Python 1.0.1 is now available using conda (on Unix, because this version of Python does not support Windows). This blog post explains how easy it is to create a Python 1.0 environment and some of the features of this Python version.
A few days ago, I read a blog post about Python 1.0 and decided to try to create conda packages for this Python version. It turned out to be quite simple, and conda packages are now available in the standard Anaconda package repository. If you have either Anaconda or Miniconda installed, you can use the following command to create a Python 1.0 environment:
$ conda create -n py10 python=1.0
Note that this is not going to change the Python version in your root environment. Instead, a new environment, named
py10, is created. Installing Python 1.0 into your root conda environment would be possible, but doing so would break conda itself (and probably most other Python packages as well), as conda does not support Python 1.0.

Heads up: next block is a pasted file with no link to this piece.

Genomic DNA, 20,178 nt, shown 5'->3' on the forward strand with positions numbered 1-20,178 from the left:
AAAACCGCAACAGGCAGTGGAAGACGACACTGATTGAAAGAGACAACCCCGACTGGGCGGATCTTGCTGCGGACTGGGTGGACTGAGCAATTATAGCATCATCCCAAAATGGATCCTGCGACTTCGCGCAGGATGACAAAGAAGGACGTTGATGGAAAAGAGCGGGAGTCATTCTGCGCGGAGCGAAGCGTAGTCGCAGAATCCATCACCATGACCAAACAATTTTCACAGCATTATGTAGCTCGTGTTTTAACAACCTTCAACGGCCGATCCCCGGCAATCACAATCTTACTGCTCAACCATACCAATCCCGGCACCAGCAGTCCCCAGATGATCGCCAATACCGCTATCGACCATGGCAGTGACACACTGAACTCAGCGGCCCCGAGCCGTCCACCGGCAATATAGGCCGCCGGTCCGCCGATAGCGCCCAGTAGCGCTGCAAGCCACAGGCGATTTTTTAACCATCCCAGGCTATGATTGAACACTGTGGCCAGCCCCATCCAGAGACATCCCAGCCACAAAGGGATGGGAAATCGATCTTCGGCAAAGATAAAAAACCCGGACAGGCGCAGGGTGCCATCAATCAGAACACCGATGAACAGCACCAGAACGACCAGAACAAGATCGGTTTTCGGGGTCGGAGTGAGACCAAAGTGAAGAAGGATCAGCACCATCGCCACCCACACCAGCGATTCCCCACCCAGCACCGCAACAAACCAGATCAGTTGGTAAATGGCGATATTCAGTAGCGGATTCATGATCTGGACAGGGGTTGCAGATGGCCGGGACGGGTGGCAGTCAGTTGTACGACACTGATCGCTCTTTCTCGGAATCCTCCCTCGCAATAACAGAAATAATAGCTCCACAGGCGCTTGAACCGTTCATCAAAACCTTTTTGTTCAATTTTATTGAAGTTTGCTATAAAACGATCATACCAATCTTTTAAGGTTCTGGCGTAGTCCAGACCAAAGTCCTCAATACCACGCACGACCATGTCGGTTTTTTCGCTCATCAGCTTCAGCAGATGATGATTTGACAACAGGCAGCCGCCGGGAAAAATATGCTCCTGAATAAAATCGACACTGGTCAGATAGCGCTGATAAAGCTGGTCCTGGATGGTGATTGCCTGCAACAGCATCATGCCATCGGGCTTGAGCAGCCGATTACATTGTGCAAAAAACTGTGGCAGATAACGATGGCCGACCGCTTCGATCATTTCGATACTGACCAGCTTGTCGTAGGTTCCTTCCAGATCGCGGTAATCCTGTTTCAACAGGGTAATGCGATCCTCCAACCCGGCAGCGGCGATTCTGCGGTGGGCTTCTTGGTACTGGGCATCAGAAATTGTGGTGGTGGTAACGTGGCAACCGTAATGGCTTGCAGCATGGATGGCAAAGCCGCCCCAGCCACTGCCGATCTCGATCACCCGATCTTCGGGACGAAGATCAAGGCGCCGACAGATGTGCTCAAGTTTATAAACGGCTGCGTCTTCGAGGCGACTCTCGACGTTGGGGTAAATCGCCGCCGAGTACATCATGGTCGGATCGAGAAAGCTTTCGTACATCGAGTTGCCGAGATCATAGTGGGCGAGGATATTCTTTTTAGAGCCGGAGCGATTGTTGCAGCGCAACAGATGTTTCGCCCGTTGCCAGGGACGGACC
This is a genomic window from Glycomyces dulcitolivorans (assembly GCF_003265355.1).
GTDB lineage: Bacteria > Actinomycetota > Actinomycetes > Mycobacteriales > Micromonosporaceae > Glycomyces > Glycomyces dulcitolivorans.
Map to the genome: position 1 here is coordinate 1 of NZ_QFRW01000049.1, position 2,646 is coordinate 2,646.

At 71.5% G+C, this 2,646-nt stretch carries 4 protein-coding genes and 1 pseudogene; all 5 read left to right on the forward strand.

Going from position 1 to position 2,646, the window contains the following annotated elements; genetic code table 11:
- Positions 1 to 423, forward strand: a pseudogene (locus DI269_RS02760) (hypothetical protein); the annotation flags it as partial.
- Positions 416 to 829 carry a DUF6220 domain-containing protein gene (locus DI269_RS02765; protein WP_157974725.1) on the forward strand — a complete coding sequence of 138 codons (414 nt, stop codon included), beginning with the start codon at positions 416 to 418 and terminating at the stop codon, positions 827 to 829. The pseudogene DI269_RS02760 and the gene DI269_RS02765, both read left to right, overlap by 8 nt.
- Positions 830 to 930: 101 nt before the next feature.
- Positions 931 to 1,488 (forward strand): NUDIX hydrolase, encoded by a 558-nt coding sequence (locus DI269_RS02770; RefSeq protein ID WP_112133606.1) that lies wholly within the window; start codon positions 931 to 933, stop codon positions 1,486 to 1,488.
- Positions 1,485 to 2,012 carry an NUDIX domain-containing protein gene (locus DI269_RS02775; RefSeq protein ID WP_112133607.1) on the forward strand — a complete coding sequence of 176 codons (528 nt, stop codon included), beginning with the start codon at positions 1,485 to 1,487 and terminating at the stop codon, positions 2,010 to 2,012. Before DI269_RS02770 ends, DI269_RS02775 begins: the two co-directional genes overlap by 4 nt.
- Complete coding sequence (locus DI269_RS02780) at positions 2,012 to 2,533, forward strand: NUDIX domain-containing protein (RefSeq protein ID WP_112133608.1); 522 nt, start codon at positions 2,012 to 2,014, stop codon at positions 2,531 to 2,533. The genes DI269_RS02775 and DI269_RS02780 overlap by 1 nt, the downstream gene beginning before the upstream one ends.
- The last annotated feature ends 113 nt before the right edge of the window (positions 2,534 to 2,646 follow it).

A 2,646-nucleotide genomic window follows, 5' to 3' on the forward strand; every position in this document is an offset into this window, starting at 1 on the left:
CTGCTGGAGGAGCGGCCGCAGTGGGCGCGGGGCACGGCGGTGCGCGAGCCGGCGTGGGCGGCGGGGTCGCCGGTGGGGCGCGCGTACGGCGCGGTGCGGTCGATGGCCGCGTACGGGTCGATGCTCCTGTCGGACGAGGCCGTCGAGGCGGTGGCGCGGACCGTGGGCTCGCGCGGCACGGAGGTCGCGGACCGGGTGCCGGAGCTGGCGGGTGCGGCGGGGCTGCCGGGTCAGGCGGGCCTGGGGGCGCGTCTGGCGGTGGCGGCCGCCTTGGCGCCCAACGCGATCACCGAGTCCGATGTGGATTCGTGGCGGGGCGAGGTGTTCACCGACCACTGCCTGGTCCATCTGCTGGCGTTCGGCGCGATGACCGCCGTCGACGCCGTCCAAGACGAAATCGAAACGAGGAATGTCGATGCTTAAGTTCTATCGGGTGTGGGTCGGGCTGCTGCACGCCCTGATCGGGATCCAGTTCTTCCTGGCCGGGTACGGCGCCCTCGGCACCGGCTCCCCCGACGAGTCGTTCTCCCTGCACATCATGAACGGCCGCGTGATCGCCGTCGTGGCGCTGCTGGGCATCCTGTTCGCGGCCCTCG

Before conda, it had been challenging to handle multiple versions of Python on your system. Now, many conda users create conda environments which contain either Python 2 or Python 3, see my previous post.
Let’s take a look at what you can do with Python 1.0:
Python 1.0.1 (Mar 26 2014)
Copyright 1991-1994 Stichting Mathematisch Centrum, Amsterdam
>>> import sys
‘1.0.1 (Mar 26 2014)’
>>> f = lambda x: x*x
lambda functions are already supported in this 20 year old version of Python. The date shown is when the interpreter was compiled, not when it was released (which was on February 15, 1994). This is not the first version of Python, but the first version which I could get compiled for Linux and Mac OS X.
Here is a list of things we found worth noting:
- there are 71 (pure Python) modules in the standard library, compared to 205 in Python 2.7
- C extension modules, such as
math, are all built-in, as opposed to
.soextensions, which are dynamically loaded
- functions do not support keyword arguments
- complex literals are not supported
- no readline! try pressing up-arrow… awww
sys.maxint + 1raises an OverflowError, because it does not implicitly convert to longints
objectare all undefined
__builtins__symbol does not exist
- does not locate the standard library using
os.pyas a landmark file, but hard codes the directory at build-time
- no support of triple quotes for strings
If you want to play with Python 1.0, conda is the way to go. You can install it into a separate environment, so it does not interfere with your existing Python.